Preventing Crab Grass
Crab Grass Prevention is the number one way to stop this weed from overtaking your lawn and destroying it. However, to prevent something, you must first understand it. How it grows, what it needs to survive, and where it grows. Understanding crab grass is the first step to preventing it.
What is Crab Grass?
Crab grass is well known by its name, but little known by sight. It has been confused with other weeds such as tall fescue, timothy, and nimblewill. It is a summer annual weed which means that it will germinate in the spring, grow through the summer, produce seeds in late summer, and die when we get our first frost.
Crab grass starts to germinate when soil temperatures in the spring maintain a temp. of 55 to 60 degrees for a period of 3 or more days (at 2-3" below the surface).
After germinating seeds sprout, the plants increase in size by tillering. Complete ground cover may result from only two or three plants per square yard. Where tillers or culms touch the soil, rooting will occur at the nodes. Seeds will start to appear within 40 - 50 days after germination and will continue until frost. Seed production is prolific. With significant space allowed for full sized plant growth, seeds produced per plant averages 180,000 for large crab grass and 150,000 for small crab grass. This averages out to about 10,000 - 20,000 seeds per square foot. Seeds will not germinate in the same year they are produced. They will lie dormant over winter and sprout the following spring. Some seeds can lie dormant for many years.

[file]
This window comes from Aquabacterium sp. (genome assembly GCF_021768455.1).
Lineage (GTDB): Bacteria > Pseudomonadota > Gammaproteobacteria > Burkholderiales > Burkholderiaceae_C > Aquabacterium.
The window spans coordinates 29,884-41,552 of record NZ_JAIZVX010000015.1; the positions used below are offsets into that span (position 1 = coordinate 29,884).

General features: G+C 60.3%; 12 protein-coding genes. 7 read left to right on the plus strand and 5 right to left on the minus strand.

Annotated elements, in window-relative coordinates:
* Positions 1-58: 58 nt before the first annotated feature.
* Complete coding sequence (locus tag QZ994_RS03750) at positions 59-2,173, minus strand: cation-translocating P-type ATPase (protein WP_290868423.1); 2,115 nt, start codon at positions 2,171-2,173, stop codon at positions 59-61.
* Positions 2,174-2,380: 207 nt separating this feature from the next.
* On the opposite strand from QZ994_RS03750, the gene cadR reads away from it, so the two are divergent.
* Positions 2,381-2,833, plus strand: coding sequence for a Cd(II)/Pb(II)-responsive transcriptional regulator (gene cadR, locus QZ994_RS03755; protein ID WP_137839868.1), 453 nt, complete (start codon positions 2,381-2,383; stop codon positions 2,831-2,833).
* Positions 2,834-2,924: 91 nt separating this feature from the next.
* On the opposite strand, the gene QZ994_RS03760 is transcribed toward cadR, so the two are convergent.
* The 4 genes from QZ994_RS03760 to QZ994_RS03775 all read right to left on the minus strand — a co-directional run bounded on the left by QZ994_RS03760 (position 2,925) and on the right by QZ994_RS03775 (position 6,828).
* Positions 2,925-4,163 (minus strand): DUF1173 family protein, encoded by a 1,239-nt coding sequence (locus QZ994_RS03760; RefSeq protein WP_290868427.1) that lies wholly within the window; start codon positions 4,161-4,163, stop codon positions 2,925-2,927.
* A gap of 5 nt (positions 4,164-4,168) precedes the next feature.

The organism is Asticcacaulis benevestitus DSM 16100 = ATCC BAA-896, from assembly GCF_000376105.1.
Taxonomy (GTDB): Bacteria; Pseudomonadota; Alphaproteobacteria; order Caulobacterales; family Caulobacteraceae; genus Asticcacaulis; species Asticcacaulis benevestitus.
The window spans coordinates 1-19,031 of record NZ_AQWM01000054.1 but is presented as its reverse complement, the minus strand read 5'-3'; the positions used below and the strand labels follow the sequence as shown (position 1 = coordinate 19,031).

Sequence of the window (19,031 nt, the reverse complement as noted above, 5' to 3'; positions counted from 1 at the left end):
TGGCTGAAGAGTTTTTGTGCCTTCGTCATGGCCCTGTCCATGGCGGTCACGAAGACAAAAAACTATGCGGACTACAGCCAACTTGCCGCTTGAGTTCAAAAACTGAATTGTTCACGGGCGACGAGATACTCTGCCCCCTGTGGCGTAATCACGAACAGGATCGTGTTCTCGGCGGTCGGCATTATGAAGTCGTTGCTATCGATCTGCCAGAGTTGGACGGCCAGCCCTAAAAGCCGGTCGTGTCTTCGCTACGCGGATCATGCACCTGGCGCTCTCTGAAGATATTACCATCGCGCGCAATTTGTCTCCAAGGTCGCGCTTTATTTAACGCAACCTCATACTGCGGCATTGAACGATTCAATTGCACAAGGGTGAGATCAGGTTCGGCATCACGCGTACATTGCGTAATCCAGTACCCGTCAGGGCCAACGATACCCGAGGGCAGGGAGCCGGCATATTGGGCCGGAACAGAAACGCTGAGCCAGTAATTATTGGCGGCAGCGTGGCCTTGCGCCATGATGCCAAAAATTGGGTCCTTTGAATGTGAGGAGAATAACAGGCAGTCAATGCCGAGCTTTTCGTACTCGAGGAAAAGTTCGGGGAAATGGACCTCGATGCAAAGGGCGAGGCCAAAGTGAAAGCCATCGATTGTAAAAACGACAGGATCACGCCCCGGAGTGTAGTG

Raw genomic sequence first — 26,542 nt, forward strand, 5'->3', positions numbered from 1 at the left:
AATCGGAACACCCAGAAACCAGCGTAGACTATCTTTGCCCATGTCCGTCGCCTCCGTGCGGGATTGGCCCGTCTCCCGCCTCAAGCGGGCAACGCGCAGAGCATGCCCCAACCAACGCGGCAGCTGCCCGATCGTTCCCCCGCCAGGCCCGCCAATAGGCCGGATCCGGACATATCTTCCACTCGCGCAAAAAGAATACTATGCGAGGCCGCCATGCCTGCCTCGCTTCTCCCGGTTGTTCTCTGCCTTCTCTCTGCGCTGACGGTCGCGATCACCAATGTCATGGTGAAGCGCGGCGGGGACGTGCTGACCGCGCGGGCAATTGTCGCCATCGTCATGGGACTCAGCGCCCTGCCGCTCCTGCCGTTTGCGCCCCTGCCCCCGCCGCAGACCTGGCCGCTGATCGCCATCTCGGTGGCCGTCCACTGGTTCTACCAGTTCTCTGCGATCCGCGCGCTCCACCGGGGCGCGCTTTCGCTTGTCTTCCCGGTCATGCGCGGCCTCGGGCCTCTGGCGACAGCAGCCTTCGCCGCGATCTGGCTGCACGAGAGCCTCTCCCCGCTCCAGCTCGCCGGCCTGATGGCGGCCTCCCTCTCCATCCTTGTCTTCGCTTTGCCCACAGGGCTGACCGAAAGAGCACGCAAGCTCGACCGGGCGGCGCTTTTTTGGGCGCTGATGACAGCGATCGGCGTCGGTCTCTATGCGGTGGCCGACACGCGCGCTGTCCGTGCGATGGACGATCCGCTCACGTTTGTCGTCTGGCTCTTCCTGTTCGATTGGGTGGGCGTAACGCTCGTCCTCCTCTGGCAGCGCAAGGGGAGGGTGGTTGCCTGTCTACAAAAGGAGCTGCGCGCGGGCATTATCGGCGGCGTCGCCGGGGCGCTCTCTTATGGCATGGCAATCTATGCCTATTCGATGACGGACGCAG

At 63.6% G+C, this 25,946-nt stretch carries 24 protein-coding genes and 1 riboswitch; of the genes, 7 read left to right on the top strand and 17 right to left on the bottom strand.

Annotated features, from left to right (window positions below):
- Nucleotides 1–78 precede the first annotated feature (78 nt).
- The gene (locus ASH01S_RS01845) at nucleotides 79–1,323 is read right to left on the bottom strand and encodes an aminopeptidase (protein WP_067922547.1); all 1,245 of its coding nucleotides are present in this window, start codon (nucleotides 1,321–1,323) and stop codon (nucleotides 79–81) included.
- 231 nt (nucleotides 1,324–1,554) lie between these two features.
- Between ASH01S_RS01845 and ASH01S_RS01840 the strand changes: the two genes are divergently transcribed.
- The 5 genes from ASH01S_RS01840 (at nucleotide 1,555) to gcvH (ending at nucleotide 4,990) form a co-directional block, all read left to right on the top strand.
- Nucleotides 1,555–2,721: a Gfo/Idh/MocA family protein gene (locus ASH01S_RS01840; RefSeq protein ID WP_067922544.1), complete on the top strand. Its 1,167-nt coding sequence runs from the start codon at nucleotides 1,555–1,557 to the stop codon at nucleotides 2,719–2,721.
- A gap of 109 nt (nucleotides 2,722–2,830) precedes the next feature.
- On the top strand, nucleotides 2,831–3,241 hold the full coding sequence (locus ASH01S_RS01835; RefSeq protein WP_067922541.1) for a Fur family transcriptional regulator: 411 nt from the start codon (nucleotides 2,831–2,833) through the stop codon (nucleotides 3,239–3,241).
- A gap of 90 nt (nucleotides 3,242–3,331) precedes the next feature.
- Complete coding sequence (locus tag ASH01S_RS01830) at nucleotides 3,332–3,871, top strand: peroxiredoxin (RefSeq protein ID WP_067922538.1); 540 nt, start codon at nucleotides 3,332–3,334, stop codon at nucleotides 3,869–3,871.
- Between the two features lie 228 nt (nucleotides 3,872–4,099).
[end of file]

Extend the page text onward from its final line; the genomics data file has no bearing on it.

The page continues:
When a lawn thins out from disease, insects, low fertility, drought, low mowing, or poor drainage crab grass is one of the first weeds to invade. For this reason the best way to control crab grass is to have a thick healthy lawn.
You can kill crab grass by using pre emergence herbicides.
The other form of crab grass prevention is by the use of pre emergence herbicides. Pre emergence herbicides establish a short lived barrier just below the surface of the soil which kills the crab grass seedlings just as they begin to grow. The timing of this application is what is crucial. Pre emergence herbicides must be applied before the soil temperature reaches the ideal temperature for crab grass to begin germinating. (see above) A good rule of thumb for the timing of this application is to apply about the time that the forsythia blooms drop. This is also about the time that the lilacs are starting to bloom.